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Priority setting in healthcare: from arbitrariness to societal values

Author

Listed:
  • Philippe Batifoulier

    () (CEPN - Centre d'Economie de l'Université Paris Nord - UP13 - Université Paris 13 - USPC - Université Sorbonne Paris Cité - CNRS - Centre National de la Recherche Scientifique)

  • Louise Braddock

    (Girton College - Girton College)

  • John Latsis

    (Balliol College - University of Oxford [Oxford])

Abstract

This paper develops an account of the normative basis of priority setting in health care as combining the values which a given society holds for the common good of its members, with the universal provided by a principle of common humanity. We discuss national differences in health basket in Europe and argue that health care decision-making in complex social and moral frameworks is best thought of as anchored in such a principle by drawing on the philosophy of need. We show that health care needs are ethically ‘thick’ needs whose psychological and social construction can best be understood in terms of David Wiggins’s notion of vital need: a person’s need is vital when failure to meet it leads to their harm and suffering. The moral dimension of priority setting which operates across different societies’ health care systems is located in the demands both of and on any society to avoid harm to its members.

Suggested Citation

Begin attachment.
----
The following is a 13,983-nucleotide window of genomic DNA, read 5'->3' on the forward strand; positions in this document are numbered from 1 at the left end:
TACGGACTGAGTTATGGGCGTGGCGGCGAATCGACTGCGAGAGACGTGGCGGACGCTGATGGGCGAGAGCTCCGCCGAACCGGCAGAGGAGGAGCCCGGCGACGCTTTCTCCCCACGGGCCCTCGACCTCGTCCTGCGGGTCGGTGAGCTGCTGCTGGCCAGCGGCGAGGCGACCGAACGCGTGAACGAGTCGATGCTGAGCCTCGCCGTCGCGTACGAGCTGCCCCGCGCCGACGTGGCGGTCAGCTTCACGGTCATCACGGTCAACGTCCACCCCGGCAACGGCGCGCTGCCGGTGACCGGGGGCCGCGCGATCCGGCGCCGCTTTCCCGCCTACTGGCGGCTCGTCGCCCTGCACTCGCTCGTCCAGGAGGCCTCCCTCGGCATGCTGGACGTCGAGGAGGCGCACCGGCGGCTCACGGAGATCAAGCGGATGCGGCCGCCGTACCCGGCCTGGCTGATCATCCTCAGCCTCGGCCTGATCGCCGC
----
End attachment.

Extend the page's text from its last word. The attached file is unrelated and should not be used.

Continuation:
• Philippe Batifoulier & Louise Braddock & John Latsis, 2013. "Priority setting in healthcare: from arbitrariness to societal values," Post-Print hal-01335695, HAL.
  • Handle: RePEc:hal:journl:hal-01335695
    DOI: 10.1017/S174413741200015X
    Note: View the original document on HAL open archive server: https://hal.archives-ouvertes.fr/hal-01335695
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    Cited by:

    1. Erik Nord & Jose Luis Pinto & Jeff Richardson & Paul Menzel & Peter Ubel, 1999. "Incorporating societal concerns for fairness in numerical valuations of health programmes," Health Economics, John Wiley & Sons, Ltd., vol. 8(1), pages 25-39.
    2. Batifoulier, Philippe, 2015. "Aux origines de la privatisation du financement du soin : quand la théorie de l’aléa moral rencontre le capitalisme sanitaire," Revue de la Régulation - Capitalisme, institutions, pouvoirs, Association Recherche et Régulation, vol. 17.

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